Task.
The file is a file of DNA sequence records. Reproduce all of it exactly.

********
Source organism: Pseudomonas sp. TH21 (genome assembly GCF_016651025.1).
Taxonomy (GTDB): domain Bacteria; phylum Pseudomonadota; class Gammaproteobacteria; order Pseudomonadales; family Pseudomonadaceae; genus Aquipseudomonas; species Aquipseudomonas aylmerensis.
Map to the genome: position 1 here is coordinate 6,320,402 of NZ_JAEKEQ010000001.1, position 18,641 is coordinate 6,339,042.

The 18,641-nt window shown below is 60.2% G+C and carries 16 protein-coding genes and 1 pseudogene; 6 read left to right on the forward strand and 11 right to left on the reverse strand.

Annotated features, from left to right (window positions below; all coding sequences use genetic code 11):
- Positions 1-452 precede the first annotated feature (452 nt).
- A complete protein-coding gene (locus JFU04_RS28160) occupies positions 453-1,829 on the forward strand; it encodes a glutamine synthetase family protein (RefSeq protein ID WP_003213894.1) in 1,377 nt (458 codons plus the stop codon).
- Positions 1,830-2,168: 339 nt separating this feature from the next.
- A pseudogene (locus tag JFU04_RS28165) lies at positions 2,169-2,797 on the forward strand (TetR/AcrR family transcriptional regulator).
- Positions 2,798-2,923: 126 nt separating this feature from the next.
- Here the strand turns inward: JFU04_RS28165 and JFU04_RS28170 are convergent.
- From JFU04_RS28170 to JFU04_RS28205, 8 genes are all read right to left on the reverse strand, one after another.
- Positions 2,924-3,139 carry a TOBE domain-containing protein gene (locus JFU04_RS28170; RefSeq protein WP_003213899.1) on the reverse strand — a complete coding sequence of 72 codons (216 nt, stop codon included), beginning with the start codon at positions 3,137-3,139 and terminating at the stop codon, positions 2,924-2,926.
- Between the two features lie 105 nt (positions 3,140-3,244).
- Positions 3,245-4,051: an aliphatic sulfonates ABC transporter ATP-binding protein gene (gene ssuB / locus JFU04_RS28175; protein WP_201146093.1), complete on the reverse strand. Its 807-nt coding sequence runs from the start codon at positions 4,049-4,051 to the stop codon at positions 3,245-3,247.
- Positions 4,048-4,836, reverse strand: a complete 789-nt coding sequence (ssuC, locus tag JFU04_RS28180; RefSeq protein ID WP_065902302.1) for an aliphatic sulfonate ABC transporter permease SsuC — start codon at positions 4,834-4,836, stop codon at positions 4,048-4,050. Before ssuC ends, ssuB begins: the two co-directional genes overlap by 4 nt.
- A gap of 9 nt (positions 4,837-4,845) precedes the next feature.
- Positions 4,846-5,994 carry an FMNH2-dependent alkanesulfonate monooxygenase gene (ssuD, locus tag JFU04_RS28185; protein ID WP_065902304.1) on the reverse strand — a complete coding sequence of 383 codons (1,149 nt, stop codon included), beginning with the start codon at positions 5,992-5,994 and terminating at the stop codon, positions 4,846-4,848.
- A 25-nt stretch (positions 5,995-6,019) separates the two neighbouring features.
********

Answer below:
Source organism: Pseudomonas sp. TH21 (genome assembly GCF_016651025.1).
Taxonomy (GTDB): domain Bacteria; phylum Pseudomonadota; class Gammaproteobacteria; order Pseudomonadales; family Pseudomonadaceae; genus Aquipseudomonas; species Aquipseudomonas aylmerensis.
Map to the genome: position 1 here is coordinate 6,320,402 of NZ_JAEKEQ010000001.1, position 18,641 is coordinate 6,339,042.

The 18,641-nt window shown below is 60.2% G+C and carries 16 protein-coding genes and 1 pseudogene; 6 read left to right on the forward strand and 11 right to left on the reverse strand.

Annotated features, from left to right (window positions below; all coding sequences use genetic code 11):
- Positions 1-452 precede the first annotated feature (452 nt).
- A complete protein-coding gene (locus JFU04_RS28160) occupies positions 453-1,829 on the forward strand; it encodes a glutamine synthetase family protein (RefSeq protein ID WP_003213894.1) in 1,377 nt (458 codons plus the stop codon).
- Positions 1,830-2,168: 339 nt separating this feature from the next.
- A pseudogene (locus tag JFU04_RS28165) lies at positions 2,169-2,797 on the forward strand (TetR/AcrR family transcriptional regulator).
- Positions 2,798-2,923: 126 nt separating this feature from the next.
- Here the strand turns inward: JFU04_RS28165 and JFU04_RS28170 are convergent.
- From JFU04_RS28170 to JFU04_RS28205, 8 genes are all read right to left on the reverse strand, one after another.
- Positions 2,924-3,139 carry a TOBE domain-containing protein gene (locus JFU04_RS28170; RefSeq protein WP_003213899.1) on the reverse strand — a complete coding sequence of 72 codons (216 nt, stop codon included), beginning with the start codon at positions 3,137-3,139 and terminating at the stop codon, positions 2,924-2,926.
- Between the two features lie 105 nt (positions 3,140-3,244).
- Positions 3,245-4,051: an aliphatic sulfonates ABC transporter ATP-binding protein gene (gene ssuB / locus JFU04_RS28175; protein WP_201146093.1), complete on the reverse strand. Its 807-nt coding sequence runs from the start codon at positions 4,049-4,051 to the stop codon at positions 3,245-3,247.
- Positions 4,048-4,836, reverse strand: a complete 789-nt coding sequence (ssuC, locus tag JFU04_RS28180; RefSeq protein ID WP_065902302.1) for an aliphatic sulfonate ABC transporter permease SsuC — start codon at positions 4,834-4,836, stop codon at positions 4,048-4,050. Before ssuC ends, ssuB begins: the two co-directional genes overlap by 4 nt.
- A gap of 9 nt (positions 4,837-4,845) precedes the next feature.
- Positions 4,846-5,994 carry an FMNH2-dependent alkanesulfonate monooxygenase gene (ssuD, locus tag JFU04_RS28185; protein ID WP_065902304.1) on the reverse strand — a complete coding sequence of 383 codons (1,149 nt, stop codon included), beginning with the start codon at positions 5,992-5,994 and terminating at the stop codon, positions 4,846-4,848.
- A 25-nt stretch (positions 5,995-6,019) separates the two neighbouring features.